Where the Inspiration Began
Tippy was a magnificent Golden Retriever, full of life, happiness and zest. She came into our lives because at the time, being a young girl, I desperately wanted a puppy of my own. I paid fifteen whole dollars for her just so I could prove that she was mine! Tippy bonded to me and I to her; I experienced a relationship so strong that there were no words to describe it. She was mine and I was hers.
Beside my own, Tippy brought joy to many lives, as she was a therapy dog who visited nursing homes. She was gentle and let the residents pet her as long as they wished. She performed tricks for their entertainment; her most beloved trick was "peek-a-boo," where she rolled onto her back and covered her eyes with her paws. The residents absolutely loved her. When Tippy felt that time was up, she urged us on to visit the next resident. She was delighted to do her job each Tuesday.
Many people would speak of Tippy's calm demeanor, often commenting that "a dog that calm could not possibly be a golden!" Tippy delighted in car rides, walks, being our soccer team's #1 mascot & cheerleader, exploratory hikes, ice cream treats and her yearly birthday celebration. Tippy was the best dog. BUT, she was definitely in charge of her house. For example, she came in from outside only when she pleased. She sneakily stole socks, shoes, slippers, hats, etc. Then, it was a long game of chase before we could reclaim our items.
During walks, she pulled ahead when we were going somewhere and lagged behind on our way home. She also greatly enjoyed stealing food off the counters and table; she was a pro "counter surfer." Of course, we had her enrolled in obedience classes, which for the most part she excelled in. However, those courses did nothing to change her being the leader at home. She seemed to enjoy being the leader and in the "driver's seat." Tippy had a natural energy for it. We didn't seem to mind either, mainly because beyond obedience classes we hadn't the slightest clue how to be the leader for her.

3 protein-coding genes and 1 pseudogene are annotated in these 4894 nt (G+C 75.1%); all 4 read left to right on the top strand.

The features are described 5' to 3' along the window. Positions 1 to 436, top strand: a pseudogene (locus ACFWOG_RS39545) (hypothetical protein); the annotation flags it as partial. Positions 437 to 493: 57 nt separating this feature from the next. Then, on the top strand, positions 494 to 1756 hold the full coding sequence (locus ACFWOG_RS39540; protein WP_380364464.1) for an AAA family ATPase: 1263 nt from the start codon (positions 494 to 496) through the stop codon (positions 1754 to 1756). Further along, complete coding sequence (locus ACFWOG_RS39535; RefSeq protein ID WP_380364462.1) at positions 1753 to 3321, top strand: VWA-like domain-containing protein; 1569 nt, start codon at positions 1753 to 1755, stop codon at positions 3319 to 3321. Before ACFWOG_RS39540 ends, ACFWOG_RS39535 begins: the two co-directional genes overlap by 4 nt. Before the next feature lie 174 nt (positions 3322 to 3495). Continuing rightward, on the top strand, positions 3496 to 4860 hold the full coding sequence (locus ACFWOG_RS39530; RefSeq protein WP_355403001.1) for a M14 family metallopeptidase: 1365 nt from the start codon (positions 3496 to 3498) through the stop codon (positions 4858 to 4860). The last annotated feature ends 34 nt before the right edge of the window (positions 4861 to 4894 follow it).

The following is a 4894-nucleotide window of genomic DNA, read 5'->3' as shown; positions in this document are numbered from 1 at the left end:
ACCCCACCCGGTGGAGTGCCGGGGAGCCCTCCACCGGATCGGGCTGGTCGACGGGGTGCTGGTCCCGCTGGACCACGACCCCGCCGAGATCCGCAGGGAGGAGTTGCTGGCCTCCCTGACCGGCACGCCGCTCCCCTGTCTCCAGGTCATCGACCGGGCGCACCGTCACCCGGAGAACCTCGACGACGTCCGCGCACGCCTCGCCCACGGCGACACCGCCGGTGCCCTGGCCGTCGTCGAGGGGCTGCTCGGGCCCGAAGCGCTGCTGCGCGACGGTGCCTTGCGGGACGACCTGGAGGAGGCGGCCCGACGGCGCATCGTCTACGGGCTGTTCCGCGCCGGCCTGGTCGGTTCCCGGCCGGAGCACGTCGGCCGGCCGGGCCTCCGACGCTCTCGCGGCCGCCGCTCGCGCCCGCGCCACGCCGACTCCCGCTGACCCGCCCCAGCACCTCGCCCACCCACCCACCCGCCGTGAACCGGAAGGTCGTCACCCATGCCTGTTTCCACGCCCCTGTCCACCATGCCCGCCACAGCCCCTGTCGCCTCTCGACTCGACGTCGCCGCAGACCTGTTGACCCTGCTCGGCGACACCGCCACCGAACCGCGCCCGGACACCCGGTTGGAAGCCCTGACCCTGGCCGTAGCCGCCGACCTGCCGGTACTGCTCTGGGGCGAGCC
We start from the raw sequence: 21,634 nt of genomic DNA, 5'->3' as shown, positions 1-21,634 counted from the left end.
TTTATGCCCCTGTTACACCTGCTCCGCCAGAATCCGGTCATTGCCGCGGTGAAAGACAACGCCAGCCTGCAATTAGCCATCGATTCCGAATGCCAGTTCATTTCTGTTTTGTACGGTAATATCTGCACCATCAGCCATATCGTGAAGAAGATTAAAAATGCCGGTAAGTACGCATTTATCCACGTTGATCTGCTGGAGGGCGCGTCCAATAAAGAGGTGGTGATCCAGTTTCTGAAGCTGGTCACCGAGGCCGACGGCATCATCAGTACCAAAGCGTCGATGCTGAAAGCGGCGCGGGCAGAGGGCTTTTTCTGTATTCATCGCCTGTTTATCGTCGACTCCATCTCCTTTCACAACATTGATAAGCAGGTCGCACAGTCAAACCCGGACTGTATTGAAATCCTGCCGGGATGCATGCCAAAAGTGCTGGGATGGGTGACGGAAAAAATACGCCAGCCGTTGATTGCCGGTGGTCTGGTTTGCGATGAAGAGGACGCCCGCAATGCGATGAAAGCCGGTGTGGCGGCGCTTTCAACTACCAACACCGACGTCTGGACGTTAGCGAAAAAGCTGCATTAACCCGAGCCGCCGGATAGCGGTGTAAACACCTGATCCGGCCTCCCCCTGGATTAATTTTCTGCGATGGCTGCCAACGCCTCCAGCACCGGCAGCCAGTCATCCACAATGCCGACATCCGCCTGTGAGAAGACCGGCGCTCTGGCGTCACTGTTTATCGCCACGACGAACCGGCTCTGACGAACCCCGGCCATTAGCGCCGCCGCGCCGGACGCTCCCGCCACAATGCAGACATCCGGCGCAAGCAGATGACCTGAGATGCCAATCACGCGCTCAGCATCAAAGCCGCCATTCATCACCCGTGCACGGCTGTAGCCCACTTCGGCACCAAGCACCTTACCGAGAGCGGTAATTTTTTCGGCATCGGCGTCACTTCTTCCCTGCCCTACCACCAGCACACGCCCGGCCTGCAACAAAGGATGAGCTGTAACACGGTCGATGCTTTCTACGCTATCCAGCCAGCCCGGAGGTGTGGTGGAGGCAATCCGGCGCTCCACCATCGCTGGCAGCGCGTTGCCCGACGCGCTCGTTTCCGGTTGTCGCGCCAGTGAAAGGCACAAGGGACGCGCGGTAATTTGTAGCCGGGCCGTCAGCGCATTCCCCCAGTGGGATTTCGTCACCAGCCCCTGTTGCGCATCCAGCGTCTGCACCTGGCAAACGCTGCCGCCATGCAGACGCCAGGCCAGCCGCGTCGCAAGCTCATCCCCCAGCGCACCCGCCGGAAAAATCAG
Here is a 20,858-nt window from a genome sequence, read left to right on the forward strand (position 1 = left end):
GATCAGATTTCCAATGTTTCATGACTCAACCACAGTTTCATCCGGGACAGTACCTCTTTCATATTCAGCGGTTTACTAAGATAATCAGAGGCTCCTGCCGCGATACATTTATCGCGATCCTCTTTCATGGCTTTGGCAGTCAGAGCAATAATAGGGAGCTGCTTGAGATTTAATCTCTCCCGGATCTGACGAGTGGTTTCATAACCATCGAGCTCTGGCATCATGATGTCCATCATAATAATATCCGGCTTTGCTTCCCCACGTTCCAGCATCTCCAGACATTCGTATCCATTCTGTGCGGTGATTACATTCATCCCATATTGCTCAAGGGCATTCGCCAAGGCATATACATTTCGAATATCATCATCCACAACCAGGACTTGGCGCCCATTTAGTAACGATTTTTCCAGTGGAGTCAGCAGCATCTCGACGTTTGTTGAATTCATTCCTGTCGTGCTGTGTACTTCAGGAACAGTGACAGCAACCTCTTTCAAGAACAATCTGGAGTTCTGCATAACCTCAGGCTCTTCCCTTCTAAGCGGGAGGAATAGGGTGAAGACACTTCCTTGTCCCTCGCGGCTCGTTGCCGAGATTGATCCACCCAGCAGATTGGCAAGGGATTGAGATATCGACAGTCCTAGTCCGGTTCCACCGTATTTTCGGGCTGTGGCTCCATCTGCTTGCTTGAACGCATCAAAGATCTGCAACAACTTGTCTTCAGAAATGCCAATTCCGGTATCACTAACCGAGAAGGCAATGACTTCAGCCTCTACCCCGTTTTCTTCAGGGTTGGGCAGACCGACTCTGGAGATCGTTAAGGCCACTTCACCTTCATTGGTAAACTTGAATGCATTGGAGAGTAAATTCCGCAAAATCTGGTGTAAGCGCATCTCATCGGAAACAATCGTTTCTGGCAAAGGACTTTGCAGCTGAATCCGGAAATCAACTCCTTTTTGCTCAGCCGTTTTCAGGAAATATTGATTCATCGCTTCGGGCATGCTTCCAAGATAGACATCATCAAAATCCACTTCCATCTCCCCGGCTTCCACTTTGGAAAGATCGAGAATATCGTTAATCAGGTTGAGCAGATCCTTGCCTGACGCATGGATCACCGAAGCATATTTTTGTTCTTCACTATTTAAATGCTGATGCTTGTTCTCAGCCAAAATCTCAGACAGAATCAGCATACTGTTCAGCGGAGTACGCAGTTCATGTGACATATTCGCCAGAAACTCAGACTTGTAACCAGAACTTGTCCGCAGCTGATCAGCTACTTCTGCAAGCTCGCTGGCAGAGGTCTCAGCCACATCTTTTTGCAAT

Not knowing any better, we put up with her bad habits and sometimes even found them endearing. After just turning eight, Tippy developed bone cancer. It was terrifying knowing that the time I had taken for granted with my favorite dog was suddenly and rapidly dwindling. At the time, I was in college, and the guilt seeped in that I could not be there very often during her final times. She crossed the rainbow bridge three short months later. During that time and after, I had the nagging suspicion that I didn't do all I could have for my beloved dog. I've had a lifelong passion for animals, especially dogs, and Tippy was the spark that made me pursue my passion. The moment she left this life, head in my lap, I knew that my life's purpose was to be centered around helping dogs in any and every way I can.
About a year later, I was in the midst of planning how to make a living out of working with dogs. One day I took my dogs to visit the World of Pets Expo, where I met my mentor, Janice Wolfe. There, I learned that I could begin to make a difference and a life out of rehabilitating canines with behavior problems. I also learned just how simple it was to change my dogs' behaviors! I realized that the food I had fed my Tippy was terrible and had contributed to the development of her cancer. I immediately changed Sadie and Cookie's diet and have since become a "health nut" for both people and animals. Some call me crunchy and I jokingly call myself a hippie at heart. I don't mind. After learning about the philosophy of natural canine behavior rehabilitation, I knew this was where my career would begin. Since my certification, I have proudly been a part of the United K9 Professionals network as a canine behavior specialist.
I'm a behavior specialist to empower people to change their dogs' poor behavior habits, no matter how big or small the issues are. To restore people's hope by showing they don't have to change their lives around for their dog! To help people keep their dog healthy - both physiologically and psychologically - and prevent or slow the development of life threatening diseases. To prevent and rehabilitate behavior problems so we can keep dogs out of shelters. To prevent and rehabilitate behavior problems so fewer dogs are euthanized, more dogs are adopted and more lives are saved!